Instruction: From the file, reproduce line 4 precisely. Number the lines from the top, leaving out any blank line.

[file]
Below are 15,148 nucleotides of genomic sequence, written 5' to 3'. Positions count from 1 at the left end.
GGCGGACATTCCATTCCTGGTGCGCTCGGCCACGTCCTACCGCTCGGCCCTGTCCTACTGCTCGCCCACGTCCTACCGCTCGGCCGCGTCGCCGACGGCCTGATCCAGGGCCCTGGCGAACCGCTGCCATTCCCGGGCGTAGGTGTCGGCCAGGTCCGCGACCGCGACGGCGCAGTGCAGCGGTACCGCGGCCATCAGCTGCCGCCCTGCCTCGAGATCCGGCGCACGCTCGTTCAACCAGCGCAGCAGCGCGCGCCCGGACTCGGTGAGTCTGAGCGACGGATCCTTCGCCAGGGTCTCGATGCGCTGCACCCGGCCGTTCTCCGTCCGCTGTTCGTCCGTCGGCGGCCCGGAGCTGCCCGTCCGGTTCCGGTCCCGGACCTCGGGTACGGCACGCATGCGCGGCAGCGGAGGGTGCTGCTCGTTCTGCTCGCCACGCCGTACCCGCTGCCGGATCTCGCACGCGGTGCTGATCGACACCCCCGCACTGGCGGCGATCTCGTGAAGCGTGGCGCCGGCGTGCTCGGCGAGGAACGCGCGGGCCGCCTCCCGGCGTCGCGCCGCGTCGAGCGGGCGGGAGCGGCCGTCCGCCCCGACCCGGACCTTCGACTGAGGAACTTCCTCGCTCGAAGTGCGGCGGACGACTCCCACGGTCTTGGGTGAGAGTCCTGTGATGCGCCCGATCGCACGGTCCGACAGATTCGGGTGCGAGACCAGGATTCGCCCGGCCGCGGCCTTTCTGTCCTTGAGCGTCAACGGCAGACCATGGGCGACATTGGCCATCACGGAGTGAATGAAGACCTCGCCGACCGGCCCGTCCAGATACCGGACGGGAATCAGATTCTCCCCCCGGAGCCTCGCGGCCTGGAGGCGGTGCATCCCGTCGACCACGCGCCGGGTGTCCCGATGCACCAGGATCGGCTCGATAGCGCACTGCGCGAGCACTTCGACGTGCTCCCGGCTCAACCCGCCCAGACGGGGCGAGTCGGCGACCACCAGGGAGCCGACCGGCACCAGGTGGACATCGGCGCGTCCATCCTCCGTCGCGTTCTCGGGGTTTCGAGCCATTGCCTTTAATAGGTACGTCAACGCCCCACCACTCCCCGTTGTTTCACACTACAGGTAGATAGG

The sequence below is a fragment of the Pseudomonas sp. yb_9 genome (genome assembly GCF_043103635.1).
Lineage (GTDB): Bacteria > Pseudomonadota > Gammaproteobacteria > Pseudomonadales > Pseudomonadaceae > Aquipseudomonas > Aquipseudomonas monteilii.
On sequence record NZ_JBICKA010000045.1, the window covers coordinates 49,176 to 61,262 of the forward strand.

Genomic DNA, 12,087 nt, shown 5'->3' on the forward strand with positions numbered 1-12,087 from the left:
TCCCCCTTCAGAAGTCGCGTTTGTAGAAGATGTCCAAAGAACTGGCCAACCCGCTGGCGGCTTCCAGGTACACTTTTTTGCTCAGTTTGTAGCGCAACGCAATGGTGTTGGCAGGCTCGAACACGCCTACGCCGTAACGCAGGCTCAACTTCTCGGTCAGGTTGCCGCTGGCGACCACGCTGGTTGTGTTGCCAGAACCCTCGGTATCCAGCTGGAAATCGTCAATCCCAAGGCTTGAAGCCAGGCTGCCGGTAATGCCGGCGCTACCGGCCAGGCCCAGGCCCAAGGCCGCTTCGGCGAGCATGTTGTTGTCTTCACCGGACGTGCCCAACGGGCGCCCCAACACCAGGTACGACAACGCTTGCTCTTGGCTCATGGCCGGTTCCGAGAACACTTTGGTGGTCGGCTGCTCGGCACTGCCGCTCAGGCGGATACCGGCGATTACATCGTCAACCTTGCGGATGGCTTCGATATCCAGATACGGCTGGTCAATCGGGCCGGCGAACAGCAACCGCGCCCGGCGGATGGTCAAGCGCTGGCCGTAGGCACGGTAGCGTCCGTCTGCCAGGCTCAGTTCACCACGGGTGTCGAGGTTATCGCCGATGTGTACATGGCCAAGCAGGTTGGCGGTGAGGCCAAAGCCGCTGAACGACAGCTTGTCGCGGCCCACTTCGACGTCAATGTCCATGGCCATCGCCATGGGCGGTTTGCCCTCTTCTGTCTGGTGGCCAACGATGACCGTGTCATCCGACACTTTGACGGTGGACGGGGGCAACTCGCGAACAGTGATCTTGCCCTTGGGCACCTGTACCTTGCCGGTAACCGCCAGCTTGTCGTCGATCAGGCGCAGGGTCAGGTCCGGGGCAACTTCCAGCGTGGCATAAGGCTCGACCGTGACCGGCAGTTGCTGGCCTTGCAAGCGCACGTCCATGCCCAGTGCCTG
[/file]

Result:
Lineage (GTDB): Bacteria > Pseudomonadota > Gammaproteobacteria > Pseudomonadales > Pseudomonadaceae > Aquipseudomonas > Aquipseudomonas monteilii.